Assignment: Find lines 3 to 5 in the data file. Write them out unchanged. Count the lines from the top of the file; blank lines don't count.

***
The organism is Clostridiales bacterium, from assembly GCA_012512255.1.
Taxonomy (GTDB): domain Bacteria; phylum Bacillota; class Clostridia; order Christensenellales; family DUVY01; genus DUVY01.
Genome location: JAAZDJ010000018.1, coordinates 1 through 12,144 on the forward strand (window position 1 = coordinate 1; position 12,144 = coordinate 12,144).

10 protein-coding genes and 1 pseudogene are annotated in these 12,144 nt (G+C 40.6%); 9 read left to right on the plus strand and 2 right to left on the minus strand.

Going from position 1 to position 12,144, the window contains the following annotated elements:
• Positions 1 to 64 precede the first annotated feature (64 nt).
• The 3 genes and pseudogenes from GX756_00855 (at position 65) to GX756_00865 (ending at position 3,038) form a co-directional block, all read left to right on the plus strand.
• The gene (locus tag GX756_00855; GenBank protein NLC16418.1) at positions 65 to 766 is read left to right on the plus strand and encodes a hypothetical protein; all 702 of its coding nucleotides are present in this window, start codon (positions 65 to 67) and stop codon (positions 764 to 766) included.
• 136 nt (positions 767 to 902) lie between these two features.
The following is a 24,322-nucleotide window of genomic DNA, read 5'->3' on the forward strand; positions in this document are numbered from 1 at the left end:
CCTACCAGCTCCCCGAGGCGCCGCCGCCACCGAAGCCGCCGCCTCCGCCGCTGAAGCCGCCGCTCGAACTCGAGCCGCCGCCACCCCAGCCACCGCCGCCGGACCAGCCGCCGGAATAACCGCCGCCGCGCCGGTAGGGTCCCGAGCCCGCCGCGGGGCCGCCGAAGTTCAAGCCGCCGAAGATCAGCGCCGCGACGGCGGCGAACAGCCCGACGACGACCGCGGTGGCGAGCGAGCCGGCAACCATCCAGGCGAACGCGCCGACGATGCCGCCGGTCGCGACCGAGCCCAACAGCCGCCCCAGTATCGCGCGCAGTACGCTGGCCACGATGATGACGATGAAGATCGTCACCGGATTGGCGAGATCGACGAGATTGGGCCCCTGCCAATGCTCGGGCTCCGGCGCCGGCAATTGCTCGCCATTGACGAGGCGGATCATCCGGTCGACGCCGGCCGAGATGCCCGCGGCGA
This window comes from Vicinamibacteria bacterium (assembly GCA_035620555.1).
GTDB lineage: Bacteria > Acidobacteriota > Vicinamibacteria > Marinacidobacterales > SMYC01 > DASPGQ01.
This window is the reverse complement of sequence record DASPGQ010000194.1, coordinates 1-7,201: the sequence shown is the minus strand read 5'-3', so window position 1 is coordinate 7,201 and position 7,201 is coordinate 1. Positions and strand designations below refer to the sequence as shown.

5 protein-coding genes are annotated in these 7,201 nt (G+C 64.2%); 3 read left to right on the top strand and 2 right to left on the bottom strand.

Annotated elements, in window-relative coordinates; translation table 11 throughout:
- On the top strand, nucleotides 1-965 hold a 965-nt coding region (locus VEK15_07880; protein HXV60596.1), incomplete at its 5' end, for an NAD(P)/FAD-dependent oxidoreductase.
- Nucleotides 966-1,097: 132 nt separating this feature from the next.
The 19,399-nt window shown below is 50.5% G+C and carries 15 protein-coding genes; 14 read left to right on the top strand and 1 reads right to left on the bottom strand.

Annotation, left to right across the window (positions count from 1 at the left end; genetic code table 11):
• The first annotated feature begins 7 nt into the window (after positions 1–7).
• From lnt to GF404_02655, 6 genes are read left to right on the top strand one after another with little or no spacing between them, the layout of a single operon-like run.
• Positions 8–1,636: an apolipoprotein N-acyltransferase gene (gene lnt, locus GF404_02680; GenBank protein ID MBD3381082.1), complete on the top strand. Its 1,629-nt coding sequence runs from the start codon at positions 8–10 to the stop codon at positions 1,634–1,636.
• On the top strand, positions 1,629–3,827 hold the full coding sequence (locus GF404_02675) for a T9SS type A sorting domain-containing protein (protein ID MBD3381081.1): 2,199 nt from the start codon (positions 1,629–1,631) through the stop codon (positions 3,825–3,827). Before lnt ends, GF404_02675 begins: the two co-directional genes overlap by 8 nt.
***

Genome location: JAAZDJ010000018.1, coordinates 1 through 12,144 on the forward strand (window position 1 = coordinate 1; position 12,144 = coordinate 12,144).

10 protein-coding genes and 1 pseudogene are annotated in these 12,144 nt (G+C 40.6%); 9 read left to right on the plus strand and 2 right to left on the minus strand.

Going from position 1 to position 12,144, the window contains the following annotated elements: